As part of the opening celebrations for Ann Hamilton's O N E E V E R Y O N E, Landmarks hosted a writing workshop lead by Dr. Kathleen Stewart, Professor in the Department of Anthropology at UT.
Learning with Landmarks
News broke last week about two new additions to the Landmarks collection. Marc Quinn’s Spiral of the Galaxy will anchor the gateway to the Dell Medical School in September and Ann Hamilton’s O N E E V E R Y O N E will be installed in multiple buildings at the Dell Medical School in January. The projects will have scholarly essays written by UT doctoral candidate Robin Williams (Quinn) and art historian and critic Nancy Princenthal (Hamilton).
Professor Min Liu and her Digital Media Tech and Learning class in the School of Undergraducate Studies visited Landmarks again this semester. After a tour of the collection, students broke into groups and chose one of the works to highlight in a video. The assignment taught students to use video editing tools and to think about effective ways to communicate with digital media.
Last week, Landmarks took center stage in a lesson on educational theatre in Dr. Pauline Strong’s Intro to Museum Studies course. Teaching assistant Sam Provenzano, a graduate student in the Department of Theatre and Dance, wrote the assignment to teach how “theatrical performances in museums [help] create new access points for patrons experiencing art, history, science, etc.”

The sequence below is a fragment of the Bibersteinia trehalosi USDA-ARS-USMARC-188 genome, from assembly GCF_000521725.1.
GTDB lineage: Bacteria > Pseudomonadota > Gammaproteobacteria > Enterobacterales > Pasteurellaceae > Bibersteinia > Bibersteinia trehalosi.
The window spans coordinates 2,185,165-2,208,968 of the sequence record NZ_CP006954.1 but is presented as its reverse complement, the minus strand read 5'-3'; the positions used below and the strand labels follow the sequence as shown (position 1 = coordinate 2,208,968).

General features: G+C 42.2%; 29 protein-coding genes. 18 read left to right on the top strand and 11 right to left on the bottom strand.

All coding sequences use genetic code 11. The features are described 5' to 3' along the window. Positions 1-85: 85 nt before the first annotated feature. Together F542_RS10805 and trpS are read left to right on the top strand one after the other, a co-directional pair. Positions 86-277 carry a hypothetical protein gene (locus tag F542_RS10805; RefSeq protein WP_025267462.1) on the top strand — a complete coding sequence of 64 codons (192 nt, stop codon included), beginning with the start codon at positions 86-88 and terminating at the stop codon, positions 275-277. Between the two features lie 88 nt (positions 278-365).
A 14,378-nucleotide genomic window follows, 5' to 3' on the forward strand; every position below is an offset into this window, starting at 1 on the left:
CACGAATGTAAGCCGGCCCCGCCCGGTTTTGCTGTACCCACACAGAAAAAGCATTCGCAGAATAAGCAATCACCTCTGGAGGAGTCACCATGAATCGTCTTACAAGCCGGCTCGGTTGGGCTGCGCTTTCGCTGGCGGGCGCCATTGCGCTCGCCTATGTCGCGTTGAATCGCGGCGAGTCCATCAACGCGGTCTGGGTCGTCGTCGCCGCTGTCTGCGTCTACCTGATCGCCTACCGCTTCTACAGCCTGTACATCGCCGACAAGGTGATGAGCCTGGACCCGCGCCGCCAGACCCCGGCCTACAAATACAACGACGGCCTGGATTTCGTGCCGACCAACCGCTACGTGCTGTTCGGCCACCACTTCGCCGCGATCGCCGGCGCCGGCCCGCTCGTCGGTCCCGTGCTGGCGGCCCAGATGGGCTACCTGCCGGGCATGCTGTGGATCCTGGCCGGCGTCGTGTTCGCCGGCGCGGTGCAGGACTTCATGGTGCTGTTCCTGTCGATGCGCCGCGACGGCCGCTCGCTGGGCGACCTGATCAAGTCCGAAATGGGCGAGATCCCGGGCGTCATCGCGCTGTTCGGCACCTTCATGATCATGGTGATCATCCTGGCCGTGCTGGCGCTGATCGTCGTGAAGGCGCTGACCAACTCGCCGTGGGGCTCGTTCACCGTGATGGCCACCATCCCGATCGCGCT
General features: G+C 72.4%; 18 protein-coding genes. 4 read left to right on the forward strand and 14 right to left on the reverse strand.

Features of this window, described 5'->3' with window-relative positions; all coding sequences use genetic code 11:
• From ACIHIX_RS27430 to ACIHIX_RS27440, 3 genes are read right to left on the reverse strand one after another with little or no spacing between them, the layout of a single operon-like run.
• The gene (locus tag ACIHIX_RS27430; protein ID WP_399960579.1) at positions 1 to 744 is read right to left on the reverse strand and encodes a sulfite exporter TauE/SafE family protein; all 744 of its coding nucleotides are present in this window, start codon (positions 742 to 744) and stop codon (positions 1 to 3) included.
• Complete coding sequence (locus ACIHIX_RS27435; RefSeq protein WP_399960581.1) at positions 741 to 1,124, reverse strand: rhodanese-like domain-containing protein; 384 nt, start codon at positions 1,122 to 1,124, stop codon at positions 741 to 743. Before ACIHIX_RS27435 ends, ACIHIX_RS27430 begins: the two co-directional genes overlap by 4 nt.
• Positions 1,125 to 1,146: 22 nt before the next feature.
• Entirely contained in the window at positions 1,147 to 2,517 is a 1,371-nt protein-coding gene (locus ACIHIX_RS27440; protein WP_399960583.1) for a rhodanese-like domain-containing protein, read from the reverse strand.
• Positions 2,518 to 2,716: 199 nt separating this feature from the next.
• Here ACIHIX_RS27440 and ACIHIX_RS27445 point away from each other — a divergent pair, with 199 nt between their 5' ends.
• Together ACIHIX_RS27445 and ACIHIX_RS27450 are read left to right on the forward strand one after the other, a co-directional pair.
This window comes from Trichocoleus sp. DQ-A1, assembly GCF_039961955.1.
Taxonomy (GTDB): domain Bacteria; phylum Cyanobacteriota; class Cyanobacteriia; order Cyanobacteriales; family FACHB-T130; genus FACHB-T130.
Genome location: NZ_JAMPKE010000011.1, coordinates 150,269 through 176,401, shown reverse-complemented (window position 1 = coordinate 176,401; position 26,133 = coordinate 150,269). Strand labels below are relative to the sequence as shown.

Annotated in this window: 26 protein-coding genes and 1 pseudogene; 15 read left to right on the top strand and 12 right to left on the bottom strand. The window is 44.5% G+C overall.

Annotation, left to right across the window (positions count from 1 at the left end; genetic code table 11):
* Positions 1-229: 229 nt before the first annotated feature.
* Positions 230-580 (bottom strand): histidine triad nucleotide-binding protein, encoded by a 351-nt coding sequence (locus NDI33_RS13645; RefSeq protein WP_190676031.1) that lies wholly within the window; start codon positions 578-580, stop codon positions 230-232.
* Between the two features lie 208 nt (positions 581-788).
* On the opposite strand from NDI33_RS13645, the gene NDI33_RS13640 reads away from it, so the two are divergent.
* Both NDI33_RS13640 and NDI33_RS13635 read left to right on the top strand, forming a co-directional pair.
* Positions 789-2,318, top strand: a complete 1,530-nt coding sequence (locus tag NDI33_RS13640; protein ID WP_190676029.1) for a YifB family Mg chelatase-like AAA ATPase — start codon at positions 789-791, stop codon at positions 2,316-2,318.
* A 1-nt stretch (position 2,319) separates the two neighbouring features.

A healthy development at universities across the country is the implementation of an interdisciplinary curriculum. When mathematics and the sciences are taught with the aid of the humanities, learning becomes more experiential and memorable.
During the day when the light sequence in the James Turrell Skyspace The Color Inside is not running, the space is used by students on campus as a quiet retreat. They are found relaxing, studying, napping, and even knitting between classes. Recently, an upper-level poetry course taught by Laurie Saurborn, Director of Undergraduate Creative Writing in the Department of English, visited the Skyspace for an automatic writing exercise. The simplistic environment allowed students to record a stream of consciousness without distractions.